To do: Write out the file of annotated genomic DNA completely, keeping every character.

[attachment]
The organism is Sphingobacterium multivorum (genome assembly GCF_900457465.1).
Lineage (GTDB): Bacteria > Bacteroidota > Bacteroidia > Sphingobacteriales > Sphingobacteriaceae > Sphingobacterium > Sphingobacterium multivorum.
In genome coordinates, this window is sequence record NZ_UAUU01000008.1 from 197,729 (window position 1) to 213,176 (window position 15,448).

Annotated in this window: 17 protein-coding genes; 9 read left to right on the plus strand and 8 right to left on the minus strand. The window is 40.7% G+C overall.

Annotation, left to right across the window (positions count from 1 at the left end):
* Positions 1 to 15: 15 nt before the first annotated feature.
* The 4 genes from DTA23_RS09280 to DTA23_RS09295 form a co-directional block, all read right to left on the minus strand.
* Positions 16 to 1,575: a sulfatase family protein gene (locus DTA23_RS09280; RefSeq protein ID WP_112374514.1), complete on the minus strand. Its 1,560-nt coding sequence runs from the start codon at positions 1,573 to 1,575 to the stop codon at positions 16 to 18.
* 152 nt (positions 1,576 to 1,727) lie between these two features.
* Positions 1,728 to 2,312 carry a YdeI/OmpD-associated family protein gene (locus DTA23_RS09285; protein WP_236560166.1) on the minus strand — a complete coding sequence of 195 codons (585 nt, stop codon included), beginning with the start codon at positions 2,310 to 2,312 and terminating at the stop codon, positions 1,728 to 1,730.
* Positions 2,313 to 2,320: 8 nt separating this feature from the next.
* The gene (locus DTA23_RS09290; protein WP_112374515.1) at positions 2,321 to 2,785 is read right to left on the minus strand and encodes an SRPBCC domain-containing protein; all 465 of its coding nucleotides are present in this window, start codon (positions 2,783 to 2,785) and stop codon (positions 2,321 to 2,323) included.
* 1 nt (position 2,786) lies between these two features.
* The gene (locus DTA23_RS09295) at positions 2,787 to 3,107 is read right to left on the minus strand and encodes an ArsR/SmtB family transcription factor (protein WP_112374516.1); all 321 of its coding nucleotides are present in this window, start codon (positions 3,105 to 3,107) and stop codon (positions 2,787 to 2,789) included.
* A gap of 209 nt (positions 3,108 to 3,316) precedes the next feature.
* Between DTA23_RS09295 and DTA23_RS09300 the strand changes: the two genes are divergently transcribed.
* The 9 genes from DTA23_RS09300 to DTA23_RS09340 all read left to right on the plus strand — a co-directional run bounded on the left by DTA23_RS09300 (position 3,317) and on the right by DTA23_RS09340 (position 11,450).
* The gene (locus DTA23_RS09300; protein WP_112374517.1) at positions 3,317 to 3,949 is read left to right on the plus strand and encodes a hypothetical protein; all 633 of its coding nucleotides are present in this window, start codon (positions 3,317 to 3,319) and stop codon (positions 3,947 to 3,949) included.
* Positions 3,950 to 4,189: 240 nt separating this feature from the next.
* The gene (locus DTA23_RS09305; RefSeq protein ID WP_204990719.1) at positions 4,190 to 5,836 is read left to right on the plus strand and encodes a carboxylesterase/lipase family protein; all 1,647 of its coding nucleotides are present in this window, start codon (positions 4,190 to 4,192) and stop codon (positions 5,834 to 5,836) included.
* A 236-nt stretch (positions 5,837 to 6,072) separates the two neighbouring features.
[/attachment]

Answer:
The organism is Sphingobacterium multivorum (genome assembly GCF_900457465.1).
Lineage (GTDB): Bacteria > Bacteroidota > Bacteroidia > Sphingobacteriales > Sphingobacteriaceae > Sphingobacterium > Sphingobacterium multivorum.
In genome coordinates, this window is sequence record NZ_UAUU01000008.1 from 197,729 (window position 1) to 213,176 (window position 15,448).

Annotated in this window: 17 protein-coding genes; 9 read left to right on the plus strand and 8 right to left on the minus strand. The window is 40.7% G+C overall.

Annotation, left to right across the window (positions count from 1 at the left end):
* Positions 1 to 15: 15 nt before the first annotated feature.
* The 4 genes from DTA23_RS09280 to DTA23_RS09295 form a co-directional block, all read right to left on the minus strand.
* Positions 16 to 1,575: a sulfatase family protein gene (locus DTA23_RS09280; RefSeq protein ID WP_112374514.1), complete on the minus strand. Its 1,560-nt coding sequence runs from the start codon at positions 1,573 to 1,575 to the stop codon at positions 16 to 18.
* 152 nt (positions 1,576 to 1,727) lie between these two features.
* Positions 1,728 to 2,312 carry a YdeI/OmpD-associated family protein gene (locus DTA23_RS09285; protein WP_236560166.1) on the minus strand — a complete coding sequence of 195 codons (585 nt, stop codon included), beginning with the start codon at positions 2,310 to 2,312 and terminating at the stop codon, positions 1,728 to 1,730.
* Positions 2,313 to 2,320: 8 nt separating this feature from the next.
* The gene (locus DTA23_RS09290; protein WP_112374515.1) at positions 2,321 to 2,785 is read right to left on the minus strand and encodes an SRPBCC domain-containing protein; all 465 of its coding nucleotides are present in this window, start codon (positions 2,783 to 2,785) and stop codon (positions 2,321 to 2,323) included.
* 1 nt (position 2,786) lies between these two features.
* The gene (locus DTA23_RS09295) at positions 2,787 to 3,107 is read right to left on the minus strand and encodes an ArsR/SmtB family transcription factor (protein WP_112374516.1); all 321 of its coding nucleotides are present in this window, start codon (positions 3,105 to 3,107) and stop codon (positions 2,787 to 2,789) included.
* A gap of 209 nt (positions 3,108 to 3,316) precedes the next feature.
* Between DTA23_RS09295 and DTA23_RS09300 the strand changes: the two genes are divergently transcribed.
* The 9 genes from DTA23_RS09300 to DTA23_RS09340 all read left to right on the plus strand — a co-directional run bounded on the left by DTA23_RS09300 (position 3,317) and on the right by DTA23_RS09340 (position 11,450).
* The gene (locus DTA23_RS09300; protein WP_112374517.1) at positions 3,317 to 3,949 is read left to right on the plus strand and encodes a hypothetical protein; all 633 of its coding nucleotides are present in this window, start codon (positions 3,317 to 3,319) and stop codon (positions 3,947 to 3,949) included.
* Positions 3,950 to 4,189: 240 nt separating this feature from the next.
* The gene (locus DTA23_RS09305; RefSeq protein ID WP_204990719.1) at positions 4,190 to 5,836 is read left to right on the plus strand and encodes a carboxylesterase/lipase family protein; all 1,647 of its coding nucleotides are present in this window, start codon (positions 4,190 to 4,192) and stop codon (positions 5,834 to 5,836) included.
* A 236-nt stretch (positions 5,837 to 6,072) separates the two neighbouring features.